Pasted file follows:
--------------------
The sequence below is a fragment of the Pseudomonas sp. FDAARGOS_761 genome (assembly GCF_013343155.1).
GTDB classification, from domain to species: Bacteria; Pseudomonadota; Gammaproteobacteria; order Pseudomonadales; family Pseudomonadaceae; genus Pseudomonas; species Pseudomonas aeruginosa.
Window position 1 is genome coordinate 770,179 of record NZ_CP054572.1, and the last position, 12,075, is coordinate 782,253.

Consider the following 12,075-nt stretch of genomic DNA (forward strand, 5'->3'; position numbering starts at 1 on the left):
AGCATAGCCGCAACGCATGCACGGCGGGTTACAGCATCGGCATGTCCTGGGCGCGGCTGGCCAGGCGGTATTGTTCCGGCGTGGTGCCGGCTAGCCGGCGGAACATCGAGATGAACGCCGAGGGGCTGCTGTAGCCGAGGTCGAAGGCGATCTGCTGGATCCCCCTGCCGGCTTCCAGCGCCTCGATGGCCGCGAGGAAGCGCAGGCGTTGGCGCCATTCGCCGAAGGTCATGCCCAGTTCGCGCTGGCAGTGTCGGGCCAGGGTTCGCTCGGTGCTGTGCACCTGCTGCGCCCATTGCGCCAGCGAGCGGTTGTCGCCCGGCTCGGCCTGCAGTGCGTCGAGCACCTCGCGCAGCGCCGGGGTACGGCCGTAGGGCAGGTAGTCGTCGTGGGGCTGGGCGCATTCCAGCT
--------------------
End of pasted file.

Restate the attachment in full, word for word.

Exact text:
The sequence below is a fragment of the Pseudomonas sp. FDAARGOS_761 genome (assembly GCF_013343155.1).
GTDB classification, from domain to species: Bacteria; Pseudomonadota; Gammaproteobacteria; order Pseudomonadales; family Pseudomonadaceae; genus Pseudomonas; species Pseudomonas aeruginosa.
Window position 1 is genome coordinate 770,179 of record NZ_CP054572.1, and the last position, 12,075, is coordinate 782,253.

Consider the following 12,075-nt stretch of genomic DNA (forward strand, 5'->3'; position numbering starts at 1 on the left):
AGCATAGCCGCAACGCATGCACGGCGGGTTACAGCATCGGCATGTCCTGGGCGCGGCTGGCCAGGCGGTATTGTTCCGGCGTGGTGCCGGCTAGCCGGCGGAACATCGAGATGAACGCCGAGGGGCTGCTGTAGCCGAGGTCGAAGGCGATCTGCTGGATCCCCCTGCCGGCTTCCAGCGCCTCGATGGCCGCGAGGAAGCGCAGGCGTTGGCGCCATTCGCCGAAGGTCATGCCCAGTTCGCGCTGGCAGTGTCGGGCCAGGGTTCGCTCGGTGCTGTGCACCTGCTGCGCCCATTGCGCCAGCGAGCGGTTGTCGCCCGGCTCGGCCTGCAGTGCGTCGAGCACCTCGCGCAGCGCCGGGGTACGGCCGTAGGGCAGGTAGTCGTCGTGGGGCTGGGCGCATTCCAGCT